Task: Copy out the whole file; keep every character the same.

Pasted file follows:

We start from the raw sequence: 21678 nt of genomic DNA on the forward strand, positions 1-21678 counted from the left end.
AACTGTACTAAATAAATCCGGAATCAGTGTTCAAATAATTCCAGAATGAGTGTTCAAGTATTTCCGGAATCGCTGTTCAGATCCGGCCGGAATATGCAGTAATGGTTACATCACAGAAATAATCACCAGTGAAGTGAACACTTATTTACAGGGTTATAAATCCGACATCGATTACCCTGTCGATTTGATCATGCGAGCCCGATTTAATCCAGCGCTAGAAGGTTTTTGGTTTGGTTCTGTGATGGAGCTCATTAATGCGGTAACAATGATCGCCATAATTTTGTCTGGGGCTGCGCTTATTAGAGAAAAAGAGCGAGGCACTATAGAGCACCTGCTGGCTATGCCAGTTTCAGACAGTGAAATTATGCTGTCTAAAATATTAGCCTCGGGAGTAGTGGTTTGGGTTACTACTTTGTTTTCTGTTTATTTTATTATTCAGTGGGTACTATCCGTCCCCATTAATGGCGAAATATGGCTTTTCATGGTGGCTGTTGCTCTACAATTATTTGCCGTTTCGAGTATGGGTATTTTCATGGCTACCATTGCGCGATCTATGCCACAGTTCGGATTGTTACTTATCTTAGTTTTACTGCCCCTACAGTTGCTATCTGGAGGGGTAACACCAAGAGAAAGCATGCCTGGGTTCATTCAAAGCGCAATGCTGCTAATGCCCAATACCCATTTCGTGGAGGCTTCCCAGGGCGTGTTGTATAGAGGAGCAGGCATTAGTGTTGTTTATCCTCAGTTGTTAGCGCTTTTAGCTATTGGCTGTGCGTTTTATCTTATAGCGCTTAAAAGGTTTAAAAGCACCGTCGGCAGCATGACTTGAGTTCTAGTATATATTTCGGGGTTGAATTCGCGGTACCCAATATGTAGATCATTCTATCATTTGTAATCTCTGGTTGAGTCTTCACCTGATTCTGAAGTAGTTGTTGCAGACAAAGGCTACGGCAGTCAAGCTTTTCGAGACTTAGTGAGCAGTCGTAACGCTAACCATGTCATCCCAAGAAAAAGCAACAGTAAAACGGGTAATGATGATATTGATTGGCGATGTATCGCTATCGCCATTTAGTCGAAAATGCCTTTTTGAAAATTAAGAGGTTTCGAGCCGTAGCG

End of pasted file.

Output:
We start from the raw sequence: 21678 nt of genomic DNA on the forward strand, positions 1-21678 counted from the left end.
AACTGTACTAAATAAATCCGGAATCAGTGTTCAAATAATTCCAGAATGAGTGTTCAAGTATTTCCGGAATCGCTGTTCAGATCCGGCCGGAATATGCAGTAATGGTTACATCACAGAAATAATCACCAGTGAAGTGAACACTTATTTACAGGGTTATAAATCCGACATCGATTACCCTGTCGATTTGATCATGCGAGCCCGATTTAATCCAGCGCTAGAAGGTTTTTGGTTTGGTTCTGTGATGGAGCTCATTAATGCGGTAACAATGATCGCCATAATTTTGTCTGGGGCTGCGCTTATTAGAGAAAAAGAGCGAGGCACTATAGAGCACCTGCTGGCTATGCCAGTTTCAGACAGTGAAATTATGCTGTCTAAAATATTAGCCTCGGGAGTAGTGGTTTGGGTTACTACTTTGTTTTCTGTTTATTTTATTATTCAGTGGGTACTATCCGTCCCCATTAATGGCGAAATATGGCTTTTCATGGTGGCTGTTGCTCTACAATTATTTGCCGTTTCGAGTATGGGTATTTTCATGGCTACCATTGCGCGATCTATGCCACAGTTCGGATTGTTACTTATCTTAGTTTTACTGCCCCTACAGTTGCTATCTGGAGGGGTAACACCAAGAGAAAGCATGCCTGGGTTCATTCAAAGCGCAATGCTGCTAATGCCCAATACCCATTTCGTGGAGGCTTCCCAGGGCGTGTTGTATAGAGGAGCAGGCATTAGTGTTGTTTATCCTCAGTTGTTAGCGCTTTTAGCTATTGGCTGTGCGTTTTATCTTATAGCGCTTAAAAGGTTTAAAAGCACCGTCGGCAGCATGACTTGAGTTCTAGTATATATTTCGGGGTTGAATTCGCGGTACCCAATATGTAGATCATTCTATCATTTGTAATCTCTGGTTGAGTCTTCACCTGATTCTGAAGTAGTTGTTGCAGACAAAGGCTACGGCAGTCAAGCTTTTCGAGACTTAGTGAGCAGTCGTAACGCTAACCATGTCATCCCAAGAAAAAGCAACAGTAAAACGGGTAATGATGATATTGATTGGCGATGTATCGCTATCGCCATTTAGTCGAAAATGCCTTTTTGAAAATTAAGAGGTTTCGAGCCGTAGCG